Nice to see that someone else is playing Vine! You're probably right with the 2nd mvmt being the more difficult one (especially the first 3-4 pages, no?) but having read it through I thought it looked pretty pianistic too, most of the time. Saying it is much more difficult might be an exaggeration, but again, I haven't performed it in concert so, you're the guy with experience here!
I don't have the score at the moment and don't know which place you're talking about, at what time in the recording is it? I brought the piece up the same day as I recorded it not having touched it for half a year - so yes, there might be some textual mistakes. I had only time for one take also unfortunately. It was recorded on a Steinway D at the Royal Academy in Stockholm, in our concert hall. Don't know what mics were used. (I was busy remembering all of the notes, hehe!)
Right now, I have some other fascinating contemporary music projects - Anders Nilssons "Five orchestral pieces", Lutoslawski etudes and a pianotrio by Sven-David Sandström. That will keep me busy for a while I think so I don't know if I'll find time to complete the piece in the future...the Nilsson and Sandström pieces are in many ways trickier than Vine but much more musically satisfying for me to work on. Plus, everyone plays Vine in competitions these days....
I listened to your Berg. Wow, you are a very excellent pianist!
I played this Sonata myself for a couple of years, but not in a concert, but only for myself
I had a problem with memorizing the piece. How is it for the accomplished pianists like you? Is the piece not so difficult to memorize?
You play it very fast... Actually I'm used to performances, which were much slower played, f. e. recordings by Gould, Uchida, Stadtfeld (the last pianist I don't like very much)... But I found though listening to your performance that this piece played fast let me discover another aspect and another mood of it. So thank you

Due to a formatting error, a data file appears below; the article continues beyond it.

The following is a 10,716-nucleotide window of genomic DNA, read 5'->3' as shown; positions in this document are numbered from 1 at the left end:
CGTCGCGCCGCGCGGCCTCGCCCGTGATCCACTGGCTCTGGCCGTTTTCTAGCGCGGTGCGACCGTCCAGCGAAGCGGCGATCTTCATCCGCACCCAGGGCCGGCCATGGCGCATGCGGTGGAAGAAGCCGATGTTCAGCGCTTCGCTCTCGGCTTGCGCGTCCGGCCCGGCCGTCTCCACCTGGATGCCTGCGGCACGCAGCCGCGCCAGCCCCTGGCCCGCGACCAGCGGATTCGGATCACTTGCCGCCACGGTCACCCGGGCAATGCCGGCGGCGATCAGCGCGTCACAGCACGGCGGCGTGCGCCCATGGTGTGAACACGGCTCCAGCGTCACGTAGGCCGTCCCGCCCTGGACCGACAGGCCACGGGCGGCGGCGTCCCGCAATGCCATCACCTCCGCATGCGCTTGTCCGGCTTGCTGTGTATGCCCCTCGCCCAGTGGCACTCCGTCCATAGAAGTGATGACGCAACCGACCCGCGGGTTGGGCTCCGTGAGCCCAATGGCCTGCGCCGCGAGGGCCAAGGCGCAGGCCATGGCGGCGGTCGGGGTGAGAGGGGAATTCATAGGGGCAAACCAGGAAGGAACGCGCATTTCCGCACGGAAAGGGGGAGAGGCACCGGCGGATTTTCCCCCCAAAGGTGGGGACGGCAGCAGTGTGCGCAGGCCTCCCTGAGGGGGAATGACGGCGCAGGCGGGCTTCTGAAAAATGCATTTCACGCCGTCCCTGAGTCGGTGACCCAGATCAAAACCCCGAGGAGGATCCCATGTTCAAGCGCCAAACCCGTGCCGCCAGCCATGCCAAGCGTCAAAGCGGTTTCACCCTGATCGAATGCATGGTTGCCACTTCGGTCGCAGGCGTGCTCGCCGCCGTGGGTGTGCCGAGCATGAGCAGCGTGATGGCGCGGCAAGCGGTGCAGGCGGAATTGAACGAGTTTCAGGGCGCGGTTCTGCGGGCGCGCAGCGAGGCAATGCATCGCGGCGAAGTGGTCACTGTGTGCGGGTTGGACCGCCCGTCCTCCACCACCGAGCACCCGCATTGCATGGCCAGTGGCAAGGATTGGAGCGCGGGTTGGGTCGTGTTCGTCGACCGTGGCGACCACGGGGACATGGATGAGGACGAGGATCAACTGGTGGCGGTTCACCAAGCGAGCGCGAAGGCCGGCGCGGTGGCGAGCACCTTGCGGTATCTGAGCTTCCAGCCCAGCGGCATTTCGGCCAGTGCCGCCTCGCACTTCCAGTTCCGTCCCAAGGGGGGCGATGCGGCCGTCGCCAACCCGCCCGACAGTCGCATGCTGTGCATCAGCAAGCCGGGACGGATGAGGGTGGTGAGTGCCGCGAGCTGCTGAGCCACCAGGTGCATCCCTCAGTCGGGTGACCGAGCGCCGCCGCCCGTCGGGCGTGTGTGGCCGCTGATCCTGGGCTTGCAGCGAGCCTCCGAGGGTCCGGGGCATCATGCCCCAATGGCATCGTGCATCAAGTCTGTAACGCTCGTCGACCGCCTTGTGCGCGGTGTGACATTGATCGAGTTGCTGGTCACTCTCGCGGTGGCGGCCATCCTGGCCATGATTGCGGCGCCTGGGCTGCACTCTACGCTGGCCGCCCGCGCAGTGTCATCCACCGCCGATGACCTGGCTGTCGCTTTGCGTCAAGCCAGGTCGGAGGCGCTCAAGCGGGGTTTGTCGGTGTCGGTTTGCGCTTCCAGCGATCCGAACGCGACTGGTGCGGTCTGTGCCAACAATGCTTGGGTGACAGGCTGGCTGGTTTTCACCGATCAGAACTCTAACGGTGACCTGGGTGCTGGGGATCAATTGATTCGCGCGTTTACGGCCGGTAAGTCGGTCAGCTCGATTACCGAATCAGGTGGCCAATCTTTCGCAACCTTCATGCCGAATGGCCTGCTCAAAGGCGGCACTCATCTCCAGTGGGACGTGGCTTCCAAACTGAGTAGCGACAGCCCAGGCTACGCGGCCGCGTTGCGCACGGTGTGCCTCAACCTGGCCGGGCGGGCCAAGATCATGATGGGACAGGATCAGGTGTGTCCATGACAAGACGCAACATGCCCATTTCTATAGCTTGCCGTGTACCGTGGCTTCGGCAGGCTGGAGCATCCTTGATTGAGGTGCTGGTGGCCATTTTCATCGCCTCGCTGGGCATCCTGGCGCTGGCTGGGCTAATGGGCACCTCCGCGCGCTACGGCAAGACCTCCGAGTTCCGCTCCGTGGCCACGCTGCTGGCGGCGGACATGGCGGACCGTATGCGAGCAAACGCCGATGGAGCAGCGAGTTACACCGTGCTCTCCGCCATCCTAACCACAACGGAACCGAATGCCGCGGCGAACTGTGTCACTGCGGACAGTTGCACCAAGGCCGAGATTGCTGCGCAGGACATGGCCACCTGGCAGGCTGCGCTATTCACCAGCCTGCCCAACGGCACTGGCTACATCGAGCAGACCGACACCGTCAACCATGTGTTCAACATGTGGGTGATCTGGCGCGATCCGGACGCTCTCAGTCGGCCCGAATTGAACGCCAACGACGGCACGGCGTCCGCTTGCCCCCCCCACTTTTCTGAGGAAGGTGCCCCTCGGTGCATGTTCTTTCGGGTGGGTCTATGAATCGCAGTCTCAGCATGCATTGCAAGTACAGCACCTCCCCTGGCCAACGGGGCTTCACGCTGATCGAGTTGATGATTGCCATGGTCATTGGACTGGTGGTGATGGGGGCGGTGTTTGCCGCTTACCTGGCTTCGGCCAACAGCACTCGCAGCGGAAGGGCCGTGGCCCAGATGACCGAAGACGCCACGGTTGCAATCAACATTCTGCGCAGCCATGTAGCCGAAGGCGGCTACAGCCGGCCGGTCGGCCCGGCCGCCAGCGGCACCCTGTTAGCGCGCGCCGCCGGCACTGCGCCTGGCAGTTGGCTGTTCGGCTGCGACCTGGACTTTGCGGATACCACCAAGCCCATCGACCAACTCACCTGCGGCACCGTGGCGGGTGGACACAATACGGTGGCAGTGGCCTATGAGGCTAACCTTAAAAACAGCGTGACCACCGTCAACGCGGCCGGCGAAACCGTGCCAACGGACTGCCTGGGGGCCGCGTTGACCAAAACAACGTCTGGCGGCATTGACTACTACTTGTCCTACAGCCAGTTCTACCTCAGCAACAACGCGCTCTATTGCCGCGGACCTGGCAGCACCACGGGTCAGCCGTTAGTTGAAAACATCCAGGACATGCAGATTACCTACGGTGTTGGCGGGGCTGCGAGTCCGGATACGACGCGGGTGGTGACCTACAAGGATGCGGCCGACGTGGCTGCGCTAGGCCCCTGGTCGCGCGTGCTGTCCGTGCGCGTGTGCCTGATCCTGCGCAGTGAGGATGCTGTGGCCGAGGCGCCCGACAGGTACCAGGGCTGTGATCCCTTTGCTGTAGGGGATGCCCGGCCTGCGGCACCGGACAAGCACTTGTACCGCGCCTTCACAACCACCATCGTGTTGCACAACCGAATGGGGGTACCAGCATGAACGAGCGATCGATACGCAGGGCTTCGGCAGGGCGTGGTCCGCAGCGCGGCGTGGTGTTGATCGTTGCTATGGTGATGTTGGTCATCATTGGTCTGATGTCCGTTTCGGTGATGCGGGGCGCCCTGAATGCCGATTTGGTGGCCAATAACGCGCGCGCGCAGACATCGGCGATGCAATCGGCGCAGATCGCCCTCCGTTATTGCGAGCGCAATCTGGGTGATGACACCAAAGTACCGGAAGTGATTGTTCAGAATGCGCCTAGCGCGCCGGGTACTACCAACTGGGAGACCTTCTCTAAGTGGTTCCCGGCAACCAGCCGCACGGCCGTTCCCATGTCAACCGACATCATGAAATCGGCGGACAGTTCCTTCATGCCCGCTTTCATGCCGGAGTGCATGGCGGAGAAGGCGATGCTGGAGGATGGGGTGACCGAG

And I also listend to the Vine Sonata. How great this music and your performance are!!! Thank you for sharing this recording. (Also the sound quality is the best!)
thanks for taking your time to listen and comment! Isn't the Berg sonata such a special work? I wish he would've written more piano pieces...While it's not as straight-forward to memorize as a Beethoven sonata movement, it will definately help you a great deal to analyse the piece - in fact, basically the whole piece is built on the opening statement (which is only four bars long or so). It was a long time ago I learned it but from what I remember I memorized it in about a week or so. Unfortunately, even when well-prepared, memory problems can occur in this piece - as they did towards the end of this recording, which was my first concert performance of it.
You're right that most pianists play it very slowly. It can be played in many ways. The recording I put up might have been too fast in some sections but I prefer a faster tempo than most pianists in this piece - it gives the piece a more agitato feeling that I don't get at all in some pianists interpretation...but thats just me.
Just listened to your Brahms. Pity about the recording quality but once my ears adjusted it is really excellent. Brahms was quite old when he wrote this, it is amazing that a youngster can play it and own it as completely as you do - it is completely natural, as if the music were produced on the spot. Thanks for sharing!